Future of Medicine Drug Expenses & Distribution
Ongoing research makes us to expect that the “time to come” will be enormously excellent in the field of medicine. What we are currently seeing is the bright side of the day but darkness still lurks and prevails in the corners. Medical science is indeed growing leaps and bounds and is successful in finding cure for many diseases but the problem still remains“is it acceptable and tolerable in future markets economically?”
No doubt, with improvisation in computerized technological era, medicine is gaining success at rates higher than ever expected. Polio has been eradicated to a great extent and many diseases have been well battled.How the lucidly noble goal of serving humanity is lost in the quagmire of economics is something which amazes me.
During my own personal survey most people ended up answering “Future of Medicine as that of Manslayer”. Their comments were revolving around the idea of “high prices”. If we analyze – right from the medical school to all the equipments that we use for medical treatment,they are very much expensive which lead to expensive health services to public.People, especially in underdeveloped countries expect the health care providers to be “the holy men” or some kind of magicians to treat them with their heartsrather than treating them in exchange for capital (money) and the African countries exemplify this statement of mine very well.
A great concern to the future of medicine would be the uneven distribution of drugs throughout the world. There are many parts ofthe world where almost all current drugs and vaccines are present and used(USA), yet many other regions are deprived of it. Hence the world is “unevenlycured” leaving some parts “more diseased” than others.
The world is just like a body, if we wish that it stays healthy we have to cure all its regional parts simultaneously. Uneven treatment of diseases across the world for pathogenic microbiological agents is going to be a major burden in the future for medicine science . Travelling is very common around & and itis the fastest way to contract and spread diseases just like fire eats drywood! Well cured regions of the world are likely to re-contract those infectiousdiseases in spite of highly well maintained costly medical checkups beforetravelling to other zones. Thus diseases will continue to remain as problesm asthey start to re-appear with new resistance to drugs already being used, thus imposingmore significant challenges for the medicinal world.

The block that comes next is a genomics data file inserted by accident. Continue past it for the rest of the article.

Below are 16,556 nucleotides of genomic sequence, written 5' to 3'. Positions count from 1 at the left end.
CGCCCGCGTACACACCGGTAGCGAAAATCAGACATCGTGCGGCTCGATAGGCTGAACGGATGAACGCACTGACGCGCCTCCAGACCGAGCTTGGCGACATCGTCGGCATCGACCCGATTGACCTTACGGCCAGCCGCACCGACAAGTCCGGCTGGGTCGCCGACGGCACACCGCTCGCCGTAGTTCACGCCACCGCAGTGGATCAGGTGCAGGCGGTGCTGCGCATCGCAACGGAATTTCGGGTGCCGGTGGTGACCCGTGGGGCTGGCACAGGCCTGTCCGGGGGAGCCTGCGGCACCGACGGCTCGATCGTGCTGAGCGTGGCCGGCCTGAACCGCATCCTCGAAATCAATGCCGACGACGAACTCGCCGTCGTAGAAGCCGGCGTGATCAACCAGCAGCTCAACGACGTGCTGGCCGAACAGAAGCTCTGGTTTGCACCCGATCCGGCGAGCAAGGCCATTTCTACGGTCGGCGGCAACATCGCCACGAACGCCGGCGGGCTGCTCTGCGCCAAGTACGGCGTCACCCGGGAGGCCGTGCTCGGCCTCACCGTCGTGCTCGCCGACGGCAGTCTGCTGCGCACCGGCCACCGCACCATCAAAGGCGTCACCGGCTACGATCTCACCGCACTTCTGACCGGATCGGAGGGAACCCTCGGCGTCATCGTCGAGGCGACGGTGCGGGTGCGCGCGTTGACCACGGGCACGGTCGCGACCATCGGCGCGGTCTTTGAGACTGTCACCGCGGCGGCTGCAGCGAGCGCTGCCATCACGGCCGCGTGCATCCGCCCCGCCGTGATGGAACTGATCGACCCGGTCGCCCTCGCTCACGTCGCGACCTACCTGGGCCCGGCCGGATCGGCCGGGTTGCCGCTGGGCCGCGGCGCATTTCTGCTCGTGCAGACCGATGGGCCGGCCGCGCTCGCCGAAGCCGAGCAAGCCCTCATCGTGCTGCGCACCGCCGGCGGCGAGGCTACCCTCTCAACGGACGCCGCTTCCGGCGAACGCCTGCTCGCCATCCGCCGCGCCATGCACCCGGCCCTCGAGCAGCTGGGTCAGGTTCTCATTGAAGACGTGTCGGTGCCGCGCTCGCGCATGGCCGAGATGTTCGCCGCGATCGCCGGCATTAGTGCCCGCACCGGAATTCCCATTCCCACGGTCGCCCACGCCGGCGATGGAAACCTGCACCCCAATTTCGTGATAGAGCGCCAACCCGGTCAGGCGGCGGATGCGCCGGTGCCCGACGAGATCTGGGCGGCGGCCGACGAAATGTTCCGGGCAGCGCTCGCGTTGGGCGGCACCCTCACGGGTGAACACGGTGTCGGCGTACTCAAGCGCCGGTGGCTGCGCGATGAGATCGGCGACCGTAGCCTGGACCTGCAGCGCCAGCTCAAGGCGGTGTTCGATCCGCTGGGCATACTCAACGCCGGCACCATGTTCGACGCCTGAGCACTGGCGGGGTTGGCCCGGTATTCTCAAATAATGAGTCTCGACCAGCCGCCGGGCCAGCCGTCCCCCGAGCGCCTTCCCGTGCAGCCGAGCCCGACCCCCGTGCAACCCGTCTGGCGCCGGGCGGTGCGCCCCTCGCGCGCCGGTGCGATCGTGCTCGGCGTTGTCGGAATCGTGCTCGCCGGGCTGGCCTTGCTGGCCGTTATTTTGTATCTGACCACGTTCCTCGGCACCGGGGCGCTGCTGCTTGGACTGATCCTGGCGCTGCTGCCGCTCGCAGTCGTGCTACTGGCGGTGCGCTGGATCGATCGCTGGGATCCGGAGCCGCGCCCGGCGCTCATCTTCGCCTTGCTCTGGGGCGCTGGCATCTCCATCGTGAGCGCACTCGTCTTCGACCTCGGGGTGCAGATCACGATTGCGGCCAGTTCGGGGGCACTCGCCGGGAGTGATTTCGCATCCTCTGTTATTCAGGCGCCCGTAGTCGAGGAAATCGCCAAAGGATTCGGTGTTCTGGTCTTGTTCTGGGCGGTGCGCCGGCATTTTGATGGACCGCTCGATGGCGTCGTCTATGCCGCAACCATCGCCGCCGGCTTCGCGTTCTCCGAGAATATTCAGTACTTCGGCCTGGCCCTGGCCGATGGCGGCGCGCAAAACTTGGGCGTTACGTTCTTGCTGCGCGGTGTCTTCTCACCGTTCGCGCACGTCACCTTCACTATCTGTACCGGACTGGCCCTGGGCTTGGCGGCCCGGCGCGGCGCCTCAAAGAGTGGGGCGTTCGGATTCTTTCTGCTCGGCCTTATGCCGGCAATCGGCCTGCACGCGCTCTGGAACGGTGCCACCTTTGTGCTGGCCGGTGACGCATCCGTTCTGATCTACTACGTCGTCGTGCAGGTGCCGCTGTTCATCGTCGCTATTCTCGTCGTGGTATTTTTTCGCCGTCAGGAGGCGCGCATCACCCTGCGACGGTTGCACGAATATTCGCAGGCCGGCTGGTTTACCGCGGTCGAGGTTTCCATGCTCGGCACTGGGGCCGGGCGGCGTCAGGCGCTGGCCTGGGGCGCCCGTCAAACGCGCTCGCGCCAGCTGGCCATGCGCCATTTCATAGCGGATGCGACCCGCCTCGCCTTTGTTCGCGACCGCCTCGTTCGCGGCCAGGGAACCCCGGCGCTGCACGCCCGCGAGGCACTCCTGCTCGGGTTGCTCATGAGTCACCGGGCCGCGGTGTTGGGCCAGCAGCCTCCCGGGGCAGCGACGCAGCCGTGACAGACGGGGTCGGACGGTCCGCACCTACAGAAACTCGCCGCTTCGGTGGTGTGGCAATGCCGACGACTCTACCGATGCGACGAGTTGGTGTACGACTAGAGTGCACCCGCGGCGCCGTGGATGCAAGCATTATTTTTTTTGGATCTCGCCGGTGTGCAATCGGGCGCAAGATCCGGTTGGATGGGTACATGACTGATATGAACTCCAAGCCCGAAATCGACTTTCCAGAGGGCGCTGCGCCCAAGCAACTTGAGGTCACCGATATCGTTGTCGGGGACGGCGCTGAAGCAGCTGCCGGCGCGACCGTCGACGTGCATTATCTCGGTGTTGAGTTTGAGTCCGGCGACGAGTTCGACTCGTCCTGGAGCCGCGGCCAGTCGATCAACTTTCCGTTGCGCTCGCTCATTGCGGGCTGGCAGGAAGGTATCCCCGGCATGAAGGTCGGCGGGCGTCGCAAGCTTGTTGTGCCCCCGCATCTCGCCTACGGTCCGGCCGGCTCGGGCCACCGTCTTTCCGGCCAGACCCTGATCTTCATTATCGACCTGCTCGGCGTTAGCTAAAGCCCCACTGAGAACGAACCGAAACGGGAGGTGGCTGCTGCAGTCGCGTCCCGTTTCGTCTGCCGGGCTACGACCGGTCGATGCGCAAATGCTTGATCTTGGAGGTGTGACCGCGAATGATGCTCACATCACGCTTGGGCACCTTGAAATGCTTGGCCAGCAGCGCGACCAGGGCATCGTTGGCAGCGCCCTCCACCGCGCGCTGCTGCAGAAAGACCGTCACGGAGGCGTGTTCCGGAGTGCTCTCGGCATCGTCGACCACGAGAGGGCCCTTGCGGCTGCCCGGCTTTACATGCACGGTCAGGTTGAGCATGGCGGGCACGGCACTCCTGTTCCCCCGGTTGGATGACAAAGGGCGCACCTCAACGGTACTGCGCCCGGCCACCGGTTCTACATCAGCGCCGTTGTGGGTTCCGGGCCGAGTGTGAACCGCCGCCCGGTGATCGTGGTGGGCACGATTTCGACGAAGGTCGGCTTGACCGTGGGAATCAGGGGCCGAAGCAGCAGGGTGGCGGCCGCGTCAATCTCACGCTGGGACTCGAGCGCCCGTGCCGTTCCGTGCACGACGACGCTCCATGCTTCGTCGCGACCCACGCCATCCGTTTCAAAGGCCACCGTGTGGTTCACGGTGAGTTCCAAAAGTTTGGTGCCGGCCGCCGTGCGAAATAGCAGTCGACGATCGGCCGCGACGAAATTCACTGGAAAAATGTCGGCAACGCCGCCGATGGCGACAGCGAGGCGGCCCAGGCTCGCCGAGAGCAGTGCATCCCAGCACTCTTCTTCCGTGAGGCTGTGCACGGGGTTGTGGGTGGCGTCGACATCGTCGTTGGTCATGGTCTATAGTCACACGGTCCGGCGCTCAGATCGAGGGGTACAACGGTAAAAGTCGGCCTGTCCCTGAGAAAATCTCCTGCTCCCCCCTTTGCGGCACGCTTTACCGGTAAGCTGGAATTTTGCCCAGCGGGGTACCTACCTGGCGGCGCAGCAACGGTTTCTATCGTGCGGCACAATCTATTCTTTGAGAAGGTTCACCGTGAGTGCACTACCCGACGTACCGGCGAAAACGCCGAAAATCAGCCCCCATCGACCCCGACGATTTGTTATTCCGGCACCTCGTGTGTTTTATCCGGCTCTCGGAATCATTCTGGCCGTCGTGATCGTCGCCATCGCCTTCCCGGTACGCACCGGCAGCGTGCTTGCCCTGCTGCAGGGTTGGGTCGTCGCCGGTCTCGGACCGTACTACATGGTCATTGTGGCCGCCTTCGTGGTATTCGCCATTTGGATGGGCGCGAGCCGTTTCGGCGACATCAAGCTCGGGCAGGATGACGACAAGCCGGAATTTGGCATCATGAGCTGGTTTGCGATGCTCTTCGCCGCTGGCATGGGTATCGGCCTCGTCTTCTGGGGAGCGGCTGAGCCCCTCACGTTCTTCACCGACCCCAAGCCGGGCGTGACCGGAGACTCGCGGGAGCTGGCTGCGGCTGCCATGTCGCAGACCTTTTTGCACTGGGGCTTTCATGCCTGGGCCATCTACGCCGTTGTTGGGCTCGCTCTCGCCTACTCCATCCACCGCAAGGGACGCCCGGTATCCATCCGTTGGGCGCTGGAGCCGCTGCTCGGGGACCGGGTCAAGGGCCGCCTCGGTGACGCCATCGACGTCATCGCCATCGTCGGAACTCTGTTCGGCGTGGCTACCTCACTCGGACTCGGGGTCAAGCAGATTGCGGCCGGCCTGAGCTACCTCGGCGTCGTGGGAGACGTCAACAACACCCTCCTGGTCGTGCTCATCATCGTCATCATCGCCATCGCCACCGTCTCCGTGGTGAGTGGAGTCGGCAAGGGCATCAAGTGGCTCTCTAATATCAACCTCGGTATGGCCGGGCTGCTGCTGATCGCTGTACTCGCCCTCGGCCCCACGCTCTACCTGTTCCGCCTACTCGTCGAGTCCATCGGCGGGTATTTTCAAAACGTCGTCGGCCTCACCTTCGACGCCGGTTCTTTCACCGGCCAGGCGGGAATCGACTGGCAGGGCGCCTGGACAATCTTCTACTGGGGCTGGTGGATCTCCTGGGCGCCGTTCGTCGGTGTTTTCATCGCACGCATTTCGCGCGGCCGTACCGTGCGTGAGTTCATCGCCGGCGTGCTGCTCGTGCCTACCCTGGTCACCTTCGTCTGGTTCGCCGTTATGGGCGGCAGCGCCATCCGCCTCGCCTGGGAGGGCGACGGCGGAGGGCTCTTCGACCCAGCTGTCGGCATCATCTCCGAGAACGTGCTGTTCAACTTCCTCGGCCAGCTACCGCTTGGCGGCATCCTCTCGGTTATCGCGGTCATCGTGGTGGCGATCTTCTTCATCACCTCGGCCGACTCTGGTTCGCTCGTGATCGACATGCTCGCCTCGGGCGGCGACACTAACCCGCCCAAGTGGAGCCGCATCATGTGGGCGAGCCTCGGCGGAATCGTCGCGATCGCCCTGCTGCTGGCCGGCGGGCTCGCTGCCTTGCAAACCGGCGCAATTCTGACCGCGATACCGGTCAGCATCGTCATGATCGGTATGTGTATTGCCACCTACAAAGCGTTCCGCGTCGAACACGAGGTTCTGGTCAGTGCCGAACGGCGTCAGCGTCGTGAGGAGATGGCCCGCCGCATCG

Global warming and perpetual price hike are a few conditions which are currently playing vital roles in the increment of poverty. Yet, it continues to remain as debatable issue among the well developed countries especially USA and China. High prices lead to patients shying away from proper drugs and the death toll and mortality rates after a few years are expected to rise overall, thus basic objective of field of medicine would get unsuccessful and fail.
Pakistan is a state where we can currently see “the failure of medicine” to achieve its targets of supplying humanitarian help. According to UN’s estimate, more than half million chronic consumers of heroin are from Pakistan alone ,with many of them wishing to avoid the addiction somehow. But because of scarcity of methadone due to multiple reasons, people are left only on one treatment : “Cold Turkey”. Curing addiction with help of “Cold Turkey” is highly painful and frustrating. This way of treating patients was practised more than 50 years ago in the west.
This leads to a scenario where the majority of addicts prefer to stick to their addiction and die instead of a painful and slow treatment procedure.
Governments of different nations ought to take serious action to alleviate and solve these issues. Sensible and tolerable market prices for supplying health care education & services and even distribution of vaccinations can only promise fulfillment of the noble goals of medicines in proper fashion.
About the author: Shehroz Bashir is a medical student at Sindh Medical College, Karachi, Pakistan. He can be reached a: [email protected]
About this article: This article is competing for the JPMS International Medical Writing Contest 2012
To learn more about the contest and to participate in it, follow this link: http://blogs.jpmsonline.com/writing-contest/.
To support the author win this contest, share and like this article at different social media platform using the social icons given in this page. Please note the rules and regulations for this contest for details. Last date for submissions extended to September, 20, 2012.
Join JPMS Medical Blogs Team: If you have any questions about the contest or what to join the JPMS Medical Blogs Team as Editor or Contributor, email us at: [email protected]
Guest Posts: We welcome guest posts. Submit online via: http://blogs.jpmsonline.com/submit/